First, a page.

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Charles Ornstein

Senior Editor

Photo of Charles Ornstein

Charles Ornstein is a senior editor at ProPublica, overseeing the Local Reporting Network. From 2008 to 2017, he was a senior reporter covering health care and the pharmaceutical industry.

Prior to joining ProPublica, he was a member of the metro investigative projects team at the Los Angeles Times. In 2004, he and Tracy Weber were lead authors on a series on Martin Luther King Jr./Drew Medical Center, a troubled hospital in South Los Angeles. The articles won the 2005 Pulitzer Prize for Public Service, the Robert F. Kennedy Journalism Award, and the Sigma Delta Chi Award for Public Service.

In 2009, he and Weber worked on a series of stories that detailed serious failures in oversight by the California Board of Registered Nursing and nursing boards around the country. The work was a finalist for the 2010 Pulitzer Prize for Public Service.

He previously worked at the Dallas Morning News, where he covered health care on the business desk and worked in the Washington bureau. Ornstein is a past president of the Association of Health Care Journalists and an adjunct journalism professor at Columbia University. Ornstein is a graduate of the University of Pennsylvania.

Patient Died at New York VA Hospital After Alarm Was Ignored

The Veterans Affairs Office of Inspector General again found problems with the care provided by nurses in a cardiac monitoring unit at the VA hospital in Manhattan.

American Pain Foundation Shuts Down as Senators Launch Investigation of Prescription Narcotics

Sens. Baucus and Grassley demand evidence of financial support from the drug industry to nonprofit groups that advocate use of opioid painkillers, including the newly defunct American Pain Foundation.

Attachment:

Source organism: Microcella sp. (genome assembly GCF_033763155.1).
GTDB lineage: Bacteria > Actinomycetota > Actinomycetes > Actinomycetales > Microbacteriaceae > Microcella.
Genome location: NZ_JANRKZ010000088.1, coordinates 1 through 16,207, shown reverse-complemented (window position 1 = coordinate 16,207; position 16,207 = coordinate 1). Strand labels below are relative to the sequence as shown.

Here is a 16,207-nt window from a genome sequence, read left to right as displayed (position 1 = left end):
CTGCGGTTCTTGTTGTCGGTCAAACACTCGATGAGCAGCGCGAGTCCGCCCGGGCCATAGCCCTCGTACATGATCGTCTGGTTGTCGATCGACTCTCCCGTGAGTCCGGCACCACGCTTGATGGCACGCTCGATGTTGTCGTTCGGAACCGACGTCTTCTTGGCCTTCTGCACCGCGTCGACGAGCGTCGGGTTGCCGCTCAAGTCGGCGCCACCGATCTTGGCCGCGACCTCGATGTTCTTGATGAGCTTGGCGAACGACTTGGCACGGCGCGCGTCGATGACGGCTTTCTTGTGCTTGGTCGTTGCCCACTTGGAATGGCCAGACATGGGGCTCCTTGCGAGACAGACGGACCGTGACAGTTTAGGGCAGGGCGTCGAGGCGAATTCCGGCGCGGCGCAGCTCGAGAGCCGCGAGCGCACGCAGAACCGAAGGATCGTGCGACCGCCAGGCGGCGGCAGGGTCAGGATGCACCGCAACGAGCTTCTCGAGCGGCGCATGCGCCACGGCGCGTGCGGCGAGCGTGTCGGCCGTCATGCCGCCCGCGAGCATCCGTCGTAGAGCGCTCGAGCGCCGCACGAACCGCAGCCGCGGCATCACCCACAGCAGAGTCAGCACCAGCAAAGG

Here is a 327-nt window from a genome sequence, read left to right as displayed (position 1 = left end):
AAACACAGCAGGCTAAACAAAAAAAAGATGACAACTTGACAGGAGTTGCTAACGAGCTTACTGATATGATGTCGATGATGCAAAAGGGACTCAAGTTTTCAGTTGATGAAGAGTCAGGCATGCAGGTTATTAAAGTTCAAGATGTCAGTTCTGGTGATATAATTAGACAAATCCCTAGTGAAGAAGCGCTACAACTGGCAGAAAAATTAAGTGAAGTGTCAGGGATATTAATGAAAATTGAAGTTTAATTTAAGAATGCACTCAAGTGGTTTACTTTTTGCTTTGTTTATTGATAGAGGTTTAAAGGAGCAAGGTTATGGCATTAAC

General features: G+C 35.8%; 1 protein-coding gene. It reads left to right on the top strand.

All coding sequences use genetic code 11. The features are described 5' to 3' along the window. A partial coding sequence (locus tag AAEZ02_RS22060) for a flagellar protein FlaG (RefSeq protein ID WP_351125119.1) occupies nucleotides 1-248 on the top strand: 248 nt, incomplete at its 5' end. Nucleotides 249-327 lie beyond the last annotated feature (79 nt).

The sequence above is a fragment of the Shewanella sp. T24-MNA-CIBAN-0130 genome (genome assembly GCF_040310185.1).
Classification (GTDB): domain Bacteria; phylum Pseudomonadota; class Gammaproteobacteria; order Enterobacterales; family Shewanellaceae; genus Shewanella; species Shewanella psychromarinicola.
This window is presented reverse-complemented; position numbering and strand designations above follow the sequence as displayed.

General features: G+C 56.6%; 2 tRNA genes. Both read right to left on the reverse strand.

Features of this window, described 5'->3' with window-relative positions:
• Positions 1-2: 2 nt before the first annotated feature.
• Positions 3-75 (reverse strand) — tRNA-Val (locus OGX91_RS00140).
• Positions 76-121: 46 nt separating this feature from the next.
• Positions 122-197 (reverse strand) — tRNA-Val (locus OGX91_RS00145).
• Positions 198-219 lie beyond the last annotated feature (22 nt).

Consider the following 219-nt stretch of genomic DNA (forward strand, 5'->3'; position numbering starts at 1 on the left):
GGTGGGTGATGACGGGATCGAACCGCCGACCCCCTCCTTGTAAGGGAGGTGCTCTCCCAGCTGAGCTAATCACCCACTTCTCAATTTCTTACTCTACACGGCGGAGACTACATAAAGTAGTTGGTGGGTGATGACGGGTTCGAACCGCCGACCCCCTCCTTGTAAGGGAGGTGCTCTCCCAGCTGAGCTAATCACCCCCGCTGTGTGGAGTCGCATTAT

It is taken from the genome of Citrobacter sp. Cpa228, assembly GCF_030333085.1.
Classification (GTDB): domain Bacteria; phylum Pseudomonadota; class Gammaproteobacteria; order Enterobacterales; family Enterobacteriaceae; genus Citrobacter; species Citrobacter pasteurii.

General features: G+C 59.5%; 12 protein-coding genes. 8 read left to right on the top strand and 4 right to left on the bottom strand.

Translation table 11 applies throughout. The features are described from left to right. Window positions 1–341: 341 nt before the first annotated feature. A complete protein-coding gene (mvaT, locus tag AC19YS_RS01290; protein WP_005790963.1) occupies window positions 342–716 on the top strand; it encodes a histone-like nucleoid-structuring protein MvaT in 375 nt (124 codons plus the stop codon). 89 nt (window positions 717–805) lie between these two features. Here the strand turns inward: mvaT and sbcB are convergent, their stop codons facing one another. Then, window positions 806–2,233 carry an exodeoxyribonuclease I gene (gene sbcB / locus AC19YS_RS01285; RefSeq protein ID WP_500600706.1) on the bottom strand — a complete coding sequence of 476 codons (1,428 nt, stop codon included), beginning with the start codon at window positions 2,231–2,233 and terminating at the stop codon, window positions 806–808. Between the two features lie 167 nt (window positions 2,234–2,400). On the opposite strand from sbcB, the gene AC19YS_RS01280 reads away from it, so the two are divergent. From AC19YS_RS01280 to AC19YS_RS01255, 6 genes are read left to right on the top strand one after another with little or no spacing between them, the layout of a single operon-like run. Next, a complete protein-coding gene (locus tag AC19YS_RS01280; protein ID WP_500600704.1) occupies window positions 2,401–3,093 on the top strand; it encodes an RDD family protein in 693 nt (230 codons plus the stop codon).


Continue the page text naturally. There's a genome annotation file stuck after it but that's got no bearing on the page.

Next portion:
VA Nurses Scrutinized After Patient Deaths in Two States

A review of records at 29 Department of Veterans Affairs hospitals found that some facilities didn't keep proper track of their nurses' skills or competency.

Allergan Erases Doctor Payment Records

You can still find some older Allergan payments in ProPublica's Dollars for Docs database, along with data from 11 other drug companies.

Senate Watchdog Targets High-Prescribing Medicaid Docs

Sen. Charles Grassley, R-Iowa, wants to know why an Ohio doctor wrote 54 prescriptions per weekday for the antipsychotic Abilify, while the biggest prescriber of Seroquel wrote an average nine prescriptions per hour.

Drug Companies Reduce Payments to Doctors as Scrutiny Mounts

Continued reporting on the influence of pharmaceutical money on medicine spurred tighter rules at medical schools across the nation.

The Champion of Painkillers

The annual death toll from overdoses of painkillers has reached almost 15,000, prompting the head of the Centers for Disease Control and Prevention to term it an "epidemic." But the American Pain Foundation continues to claim the risks are overblown. The advocacy group's biggest supporter? The drug industry.

Two Leaders in Pain Treatment Have Long Ties to Drug Industry

American Pain Foundation board members Scott Fishman and Perry Fine, both physicians, have lectured and authored publications funded by makers of narcotic painkillers. They say the support doesn’t bias them.